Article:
This so-called Next Generation Satellite Network will offer “some Ku capacity everywhere but real big capacity in the areas where you have lots and lots of airplanes. It will be high throughput, augmenting our existing network, and allowing us to gracefully migrate to much greater capacity and not have to design, install, and certify new equipment, and not have to get Boeing and Airbus offerability on a new [Ka] antenna.”


Keen to bring Global Xpress to market to meet what it sees as quickly growing demand – and cognizant of the gains already made by Panasonic – Inmarsat is pressing forward with an aggressive rollout schedule that will see it conduct a large number of on-ground trials over other Ka satellites already in orbit.

This will allow Inmarsat to “simulate every piece of our system before our [own] satellites go up”, says Global Xpress managing director Leo Mondale. Inmarsat expects to launch its first ‘Inmarsat-5’ Ka-band satellite in the middle of 2013 over Europe, the Middle East and Africa region. “Within a few months of launching, it will be available for testing and trials and shortly after that for commercial service,” says Mondale, noting: “Obviously half the people in the world are in the line of view of that satellite. That is our critical march to market.”

Two more Ka-band satellites will be launched within a year. Inmarsat aims to offer worldwide coverage for the aviation markets by mid-2014.

Mondale is confident in Inmarsat’s decision to team with OnAir and Gogo – companies whose primary focus is not inflight entertainment – versus IFE firms like Panasonic. “The risk we run in teaming close with IFE [manufacturers] as a primary interest is that connectivity would be a secondary one, not a primary. We want to support all of the IFE models out there with the connectivity components which will vary from IFE model to IFE model, but there are a lot of models out there so we think focusing on connectivity makes sense.”

OnAir CEO Ian Dawkins says: “Inmarsat didn’t have perhaps quite the success it wanted with SwiftBroadband (in commercial air transport). We’ve made it a success for them. And by partnering [on Global Xpress] we can get this service up quickly. We’re planning to fit terminals on some aircraft in 2013.”

He asserts that, with Ku-based inflight connectivity, “you’ll find it [the service] will cut out as it goes from one satellite provider to the next. Also, there are regions around the world not covered with Ku. It’s no secret [that] it’s a patchwork quilt. Global Xpress for me will be 30% greater capacity or throughput than any Ku service. Ku will not ever be able to do that in a the way it’s set up today and for me, if you look at Ku’s footprint, they will have to launch satellites over regions that they want to extend coverage to.”

But Global Xpress is not going to the only Ka game in town; in fact, if all goes as planned, regional Ka services from ViaSat will be realised first. [Below, ViaSat demonstrates how satellite-supported inflight connectivity works.]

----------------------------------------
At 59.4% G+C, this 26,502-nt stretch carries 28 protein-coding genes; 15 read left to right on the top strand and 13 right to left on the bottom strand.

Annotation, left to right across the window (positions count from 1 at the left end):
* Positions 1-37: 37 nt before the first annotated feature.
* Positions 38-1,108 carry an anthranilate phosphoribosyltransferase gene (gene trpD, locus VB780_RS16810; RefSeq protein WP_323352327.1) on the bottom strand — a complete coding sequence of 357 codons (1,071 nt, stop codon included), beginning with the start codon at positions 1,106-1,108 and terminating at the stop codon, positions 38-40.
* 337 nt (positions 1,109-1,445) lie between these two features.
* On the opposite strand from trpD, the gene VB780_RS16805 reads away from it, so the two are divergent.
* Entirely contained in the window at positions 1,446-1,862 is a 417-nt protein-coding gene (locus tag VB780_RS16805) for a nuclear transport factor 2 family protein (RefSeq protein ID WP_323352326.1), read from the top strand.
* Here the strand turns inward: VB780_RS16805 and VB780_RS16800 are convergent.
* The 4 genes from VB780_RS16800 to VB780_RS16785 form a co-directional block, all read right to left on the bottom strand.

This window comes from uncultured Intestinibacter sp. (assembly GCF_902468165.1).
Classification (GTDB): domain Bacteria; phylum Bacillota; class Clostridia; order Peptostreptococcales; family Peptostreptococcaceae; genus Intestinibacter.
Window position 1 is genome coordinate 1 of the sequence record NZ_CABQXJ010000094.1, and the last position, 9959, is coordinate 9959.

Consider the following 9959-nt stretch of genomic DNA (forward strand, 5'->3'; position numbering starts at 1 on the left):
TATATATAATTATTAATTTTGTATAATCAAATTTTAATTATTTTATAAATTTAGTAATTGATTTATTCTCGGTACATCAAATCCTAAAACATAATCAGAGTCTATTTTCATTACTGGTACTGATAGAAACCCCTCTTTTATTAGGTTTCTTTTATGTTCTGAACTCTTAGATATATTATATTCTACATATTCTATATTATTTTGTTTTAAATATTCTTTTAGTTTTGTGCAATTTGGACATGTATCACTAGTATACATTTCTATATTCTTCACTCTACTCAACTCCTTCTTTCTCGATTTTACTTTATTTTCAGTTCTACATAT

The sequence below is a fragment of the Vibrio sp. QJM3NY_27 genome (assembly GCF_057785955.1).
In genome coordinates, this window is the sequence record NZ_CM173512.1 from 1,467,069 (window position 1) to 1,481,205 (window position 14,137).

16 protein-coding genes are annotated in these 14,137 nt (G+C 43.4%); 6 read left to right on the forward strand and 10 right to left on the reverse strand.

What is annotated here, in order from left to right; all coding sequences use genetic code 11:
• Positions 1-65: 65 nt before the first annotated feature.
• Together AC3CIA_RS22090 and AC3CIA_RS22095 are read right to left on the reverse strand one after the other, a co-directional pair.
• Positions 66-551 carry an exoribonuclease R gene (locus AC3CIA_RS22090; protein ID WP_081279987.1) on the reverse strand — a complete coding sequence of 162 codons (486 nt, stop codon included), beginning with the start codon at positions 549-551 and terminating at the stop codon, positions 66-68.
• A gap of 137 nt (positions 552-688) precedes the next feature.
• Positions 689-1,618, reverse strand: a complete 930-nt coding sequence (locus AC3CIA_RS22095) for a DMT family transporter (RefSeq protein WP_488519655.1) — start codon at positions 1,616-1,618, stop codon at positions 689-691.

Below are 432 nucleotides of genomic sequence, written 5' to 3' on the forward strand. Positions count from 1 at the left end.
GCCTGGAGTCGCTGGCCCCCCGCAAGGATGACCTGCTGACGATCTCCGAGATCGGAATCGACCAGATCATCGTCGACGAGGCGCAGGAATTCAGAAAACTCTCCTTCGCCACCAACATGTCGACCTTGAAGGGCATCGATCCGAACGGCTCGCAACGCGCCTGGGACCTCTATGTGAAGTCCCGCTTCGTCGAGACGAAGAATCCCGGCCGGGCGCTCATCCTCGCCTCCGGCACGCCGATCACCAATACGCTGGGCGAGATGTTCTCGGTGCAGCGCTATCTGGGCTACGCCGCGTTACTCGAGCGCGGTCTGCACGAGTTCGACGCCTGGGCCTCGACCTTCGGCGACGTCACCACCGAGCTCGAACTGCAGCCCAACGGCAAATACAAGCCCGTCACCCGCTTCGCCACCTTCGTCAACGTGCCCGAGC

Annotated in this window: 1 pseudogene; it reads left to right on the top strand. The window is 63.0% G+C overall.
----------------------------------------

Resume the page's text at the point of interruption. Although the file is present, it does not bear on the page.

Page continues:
How satellite connectivity works Viasat 300x220 Inflight connectivity rivals face off in the race to provide satellite coverage for airlinesLast year ViaSat launched what is claims is “the highest capacity satellite in the world”, a Ka spot beam satellite covering North America and Hawaii. The technology is expected to support high-speed connectivity for JetBlue Airways’ fleet of Airbus A320s and Embraer 190s, and over 200 Boeing aircraft operating for United-Continental.

“We’re still on schedule, meeting our milestones, working with JetBlue [and its subsidiary LiveTV] to introduce service as planned. The notion is to have the first [test] flight in the late summer/early fall, but the plan is to introduce commercial service before the end of the calendar year,” says ViaSat director for mobile broadband strategy and business development Bill Sullivan.

“We have lots of capacity available. We introduced our commercial broadband service for the residential market in mid-January, offering speeds up to 12 mbps downstream and up to 3 mbps upstream. That’s pretty similar to what we plan to be putting on aircraft. Exactly how it will manifest itself is in some measure up to the airline and those specific service plans are being worked out.”

A Ka satellite launched by Eutelsat in late 2010 is expected to support inflight connectivity in Europe. “Basically, the mobility enhancements for the Eutelsat network will be available to Eutelsat in roughly the same timeframe as we have them here,” says Sullivan.


Not surprisingly, players within the Ku space are less optimistic that the timelines being quoted for offering Ka inflight connectivity. “If a major political party’s best pollsters can’t tell you which candidate will win a given primary vote even the day before, then I doubt even the smartest prognosticator can tell you in what year a Ka-band satellite service will be ready. I’ve been outspoken publicly about the tremendous complexity in getting a new band of satellite signal launched into space and making it commercially viable. Any estimate on when to expect Ka is about as scientific as betting on 17 black,” says Howard Lefkowitz, chief commercial officer at Row 44, which leases Ku capacity from Hughes and Intelsat.